Tearing away the umbrella (and stomping on it!!!)
Today, Canada’s negotiator discussed two countries taking strong positions in very different terms. Japan has come out against the Kyoto Protocol. Meanwhile, Bolivia is blocking a near-unanimous agreement for creating a market system for forest protection. According to the negotiator, the former position constituted a principled position that had to be respected, whereas the latter was obstructionist. This statement belies Canada’s genuine disinterest in fighting climate change and respecting indigenous rights.
Japan’s announced opposition to a post-2012 phase of the Kyoto Protocol has perhaps been the most discouraging step by any party to the negotiations. Japan has serenaded Canada saying, You can stand under my umbrella, ella, ella, allowing Canada to hide its opposition to Kyoto renewal behind respect for Japanese opposition. Many developing countries and NGOs believe Japan could be convinced to change its mind, but Canada prefers to publicly “respect” Japan’s principled line in the sand.
Despite its failure to curb emissions in its first phase, the Kyoto Protocol is the blueprint document for an eventual legally-binding global structure to protect the atmosphere. Canada and Japan are promoting the Copenhagen Accord as an alternative since it includes the United States. More crucially, though, they like it because it is not legally binding and its emissions reductions targets are ‘modest’ – another word for suicidal, since limited reductions would almost certainly condemn the world to runaway warming.
That the Kyoto Protocol does not include all the major emitters is a clear problem, but its framework remains the best structure available for controlling greenhouse gases, and there is no institutional obstruction for integrating more states. Without a Kyoto Protocol renewal, the world will no longer have any compulsory structure for restricting global emissions in 2012.
Bolivian opposition to the growing ‘global consensus’ for Reducing Emissions from Deforestation and Degradation, or REDD+ as it is known in UNFCCC circles, is perhaps a more complex issue. REDD+ aims overall to finance the protection of tropical forests through a market mechanism. Almost 20% of global greenhouse gases come from deforestation and land degradation.
Carbon offsets are supposed to allow a country or business to cancel-out their greenhouse gas emissions by reducing emissions from another source or helping to remove carbon from the atmosphere. Once there is pricing or limits on carbon emissions, offsetting will become crucial for polluters to reduce their emissions’ costs. In essence, forest protection will become available as a carbon offset. Companies and countries that pollute will be able to pay tropical countries to preserve their forests in a large market, if REDD+ is established as currently proposed.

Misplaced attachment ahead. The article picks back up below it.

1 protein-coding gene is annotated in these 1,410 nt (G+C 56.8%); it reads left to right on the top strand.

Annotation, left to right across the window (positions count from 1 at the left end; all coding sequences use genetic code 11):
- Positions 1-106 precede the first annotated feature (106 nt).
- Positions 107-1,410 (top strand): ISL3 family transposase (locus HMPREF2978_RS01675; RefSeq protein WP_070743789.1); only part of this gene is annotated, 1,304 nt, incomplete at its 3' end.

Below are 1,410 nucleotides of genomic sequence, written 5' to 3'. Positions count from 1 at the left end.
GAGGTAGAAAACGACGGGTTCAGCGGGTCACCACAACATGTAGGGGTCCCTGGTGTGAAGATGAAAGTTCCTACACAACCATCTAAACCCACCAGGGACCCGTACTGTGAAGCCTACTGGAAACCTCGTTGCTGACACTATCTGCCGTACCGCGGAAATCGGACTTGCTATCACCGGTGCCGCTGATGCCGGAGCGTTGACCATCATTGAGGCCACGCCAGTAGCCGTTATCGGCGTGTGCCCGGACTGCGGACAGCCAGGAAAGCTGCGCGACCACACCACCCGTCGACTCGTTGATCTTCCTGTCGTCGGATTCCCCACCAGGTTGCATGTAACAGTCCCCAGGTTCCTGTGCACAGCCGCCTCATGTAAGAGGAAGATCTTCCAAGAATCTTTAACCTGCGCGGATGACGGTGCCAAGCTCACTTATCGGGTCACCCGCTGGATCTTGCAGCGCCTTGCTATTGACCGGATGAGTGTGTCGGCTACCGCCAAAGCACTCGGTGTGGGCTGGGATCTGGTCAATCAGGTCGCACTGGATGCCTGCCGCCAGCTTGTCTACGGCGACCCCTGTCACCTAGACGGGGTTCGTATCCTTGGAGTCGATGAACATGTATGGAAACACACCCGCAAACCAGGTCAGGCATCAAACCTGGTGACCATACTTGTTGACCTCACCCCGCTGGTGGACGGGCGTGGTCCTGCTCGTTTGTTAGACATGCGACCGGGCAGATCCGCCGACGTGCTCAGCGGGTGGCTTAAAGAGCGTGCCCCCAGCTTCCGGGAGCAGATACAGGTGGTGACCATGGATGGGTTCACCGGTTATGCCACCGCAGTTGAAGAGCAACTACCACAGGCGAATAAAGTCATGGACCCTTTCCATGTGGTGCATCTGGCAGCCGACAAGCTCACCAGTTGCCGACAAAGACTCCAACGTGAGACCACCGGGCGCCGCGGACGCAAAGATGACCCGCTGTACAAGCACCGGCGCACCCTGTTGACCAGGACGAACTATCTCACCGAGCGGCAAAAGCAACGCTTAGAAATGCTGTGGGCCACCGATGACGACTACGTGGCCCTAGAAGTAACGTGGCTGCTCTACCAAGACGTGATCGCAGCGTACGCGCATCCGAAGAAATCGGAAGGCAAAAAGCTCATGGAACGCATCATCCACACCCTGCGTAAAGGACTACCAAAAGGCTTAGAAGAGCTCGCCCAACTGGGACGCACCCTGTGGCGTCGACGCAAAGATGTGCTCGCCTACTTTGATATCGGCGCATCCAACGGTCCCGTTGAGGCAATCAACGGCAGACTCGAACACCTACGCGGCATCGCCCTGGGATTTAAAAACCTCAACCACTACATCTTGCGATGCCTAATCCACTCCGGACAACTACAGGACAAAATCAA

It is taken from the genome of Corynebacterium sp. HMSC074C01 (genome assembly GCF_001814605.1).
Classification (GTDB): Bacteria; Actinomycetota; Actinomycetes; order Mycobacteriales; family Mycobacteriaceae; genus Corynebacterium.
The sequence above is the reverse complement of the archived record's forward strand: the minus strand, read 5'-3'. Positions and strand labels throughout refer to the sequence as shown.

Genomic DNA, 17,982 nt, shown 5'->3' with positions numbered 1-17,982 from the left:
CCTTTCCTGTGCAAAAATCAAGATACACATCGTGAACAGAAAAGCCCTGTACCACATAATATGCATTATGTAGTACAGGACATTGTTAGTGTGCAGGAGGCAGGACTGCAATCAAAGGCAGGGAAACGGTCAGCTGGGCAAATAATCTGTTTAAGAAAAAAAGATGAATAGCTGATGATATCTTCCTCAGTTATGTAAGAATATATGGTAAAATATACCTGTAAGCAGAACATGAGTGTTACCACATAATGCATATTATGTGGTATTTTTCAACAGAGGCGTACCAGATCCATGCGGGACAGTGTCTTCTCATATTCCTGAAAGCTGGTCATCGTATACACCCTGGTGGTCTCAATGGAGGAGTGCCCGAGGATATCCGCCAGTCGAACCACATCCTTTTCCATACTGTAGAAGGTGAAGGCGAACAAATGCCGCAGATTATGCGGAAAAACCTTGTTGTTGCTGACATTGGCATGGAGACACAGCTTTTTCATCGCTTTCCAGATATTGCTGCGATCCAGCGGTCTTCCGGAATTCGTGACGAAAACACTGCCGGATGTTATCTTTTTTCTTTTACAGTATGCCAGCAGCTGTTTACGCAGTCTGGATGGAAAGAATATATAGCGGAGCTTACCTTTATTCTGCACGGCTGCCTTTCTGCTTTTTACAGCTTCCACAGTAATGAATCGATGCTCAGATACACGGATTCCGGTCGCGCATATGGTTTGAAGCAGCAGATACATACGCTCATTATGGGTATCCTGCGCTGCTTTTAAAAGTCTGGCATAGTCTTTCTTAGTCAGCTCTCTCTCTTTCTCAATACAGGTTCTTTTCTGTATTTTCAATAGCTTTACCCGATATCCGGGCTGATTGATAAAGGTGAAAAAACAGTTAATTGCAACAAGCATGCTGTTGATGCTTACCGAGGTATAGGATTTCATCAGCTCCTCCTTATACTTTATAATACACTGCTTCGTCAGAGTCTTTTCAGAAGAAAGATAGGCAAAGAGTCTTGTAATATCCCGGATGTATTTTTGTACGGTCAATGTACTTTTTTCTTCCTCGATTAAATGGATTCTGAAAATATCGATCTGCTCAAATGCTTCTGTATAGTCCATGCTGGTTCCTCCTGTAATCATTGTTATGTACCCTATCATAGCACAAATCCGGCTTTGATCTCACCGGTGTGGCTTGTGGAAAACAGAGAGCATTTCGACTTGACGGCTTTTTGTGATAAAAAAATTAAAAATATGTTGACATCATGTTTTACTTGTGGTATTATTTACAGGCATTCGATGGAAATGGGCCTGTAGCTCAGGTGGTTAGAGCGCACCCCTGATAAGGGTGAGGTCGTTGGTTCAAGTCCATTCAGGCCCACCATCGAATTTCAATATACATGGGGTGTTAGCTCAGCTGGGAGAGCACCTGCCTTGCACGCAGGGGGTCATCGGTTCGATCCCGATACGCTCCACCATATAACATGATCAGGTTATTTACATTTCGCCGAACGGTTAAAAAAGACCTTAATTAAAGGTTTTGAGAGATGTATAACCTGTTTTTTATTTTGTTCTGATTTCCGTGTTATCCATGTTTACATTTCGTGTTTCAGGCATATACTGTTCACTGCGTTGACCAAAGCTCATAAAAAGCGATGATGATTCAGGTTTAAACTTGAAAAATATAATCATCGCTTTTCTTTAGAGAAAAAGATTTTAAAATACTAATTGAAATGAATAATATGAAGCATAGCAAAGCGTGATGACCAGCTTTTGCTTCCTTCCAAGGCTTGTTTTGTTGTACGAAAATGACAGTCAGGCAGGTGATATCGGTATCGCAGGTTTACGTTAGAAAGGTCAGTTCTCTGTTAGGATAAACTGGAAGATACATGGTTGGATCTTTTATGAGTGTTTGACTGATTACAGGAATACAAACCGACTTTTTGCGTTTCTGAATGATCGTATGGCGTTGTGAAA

Many developing countries support REDD+ as a means of generating economic development while protecting the environment. Developed countries see it as an effective means for protecting forests while generating economic opportunities through offsetting. Bolivia, however, is led by an indigenous President, Evo Morales, and possible impacts on indigenous peoples’ rights are the dirty underbelly of the REDD+ programme.
Tropical forests are home to most of the world’s indigenous people. They are areas where indigenous cultures remain vibrant and protected by relative isolation from the world economy. REDD+ provides no protection for indigenous people. It could thrust communities into the global economy, taking away access to traditional lands and livelihoods. Without major protections, the threat to indigenous peoples is undeniable.
Canada recently ratified the UN Declaration on the Rights of Indigenous Peoples after years of delay. Canadian delegates are denouncing Bolivian opposition as based on Marxist opposition to the markets. Contrary to the views of Canadian delegates, Bolivia’s position appears much more ‘principled’ than Japan’s.
Both these issues should not be intractable. According to many developing countries and NGOs, Japan could be convinced to back down on its Kyoto position, particularly if given an ‘honourable’ means to do so. This assessment appears a little naive though – why would Japan have declared such a strong position only to back-step from it with a little coaxing? With respect to REDD+, integrating the UN Declaration on the Rights of Indigenous Peoples into the text would help. Furthermore, the UNFCCC should negotiate with indigenous peoples sincerely to create a framework that respects and honours their role as stewards of the land. REDD+ could certainly be much improved.
Hopefully Canada will be proven wrong with respect to Japan and Bolivia. Negotiators are aware that positions are not intractable and that they must compromise. Canada’s negotiators are certainly aware of this, but they believe that the public is not.
Tonight, the Japanese umbrella has been taken away. The COP’s Mexican hosts have publicly noted that Canada is opposing a new post-2012 phase for the Kyoto Protocol behind closed doors. Their position had already been clear in our meetings with them, but not explicitly enough to be quoted. Canada has been caught red handed in opposition to probably the most urgent component of the climate negotiations. Expect more fossils for Canada pronto.
I believe the government cares about the futures of their children, like anyone. I hope they come to their senses soon.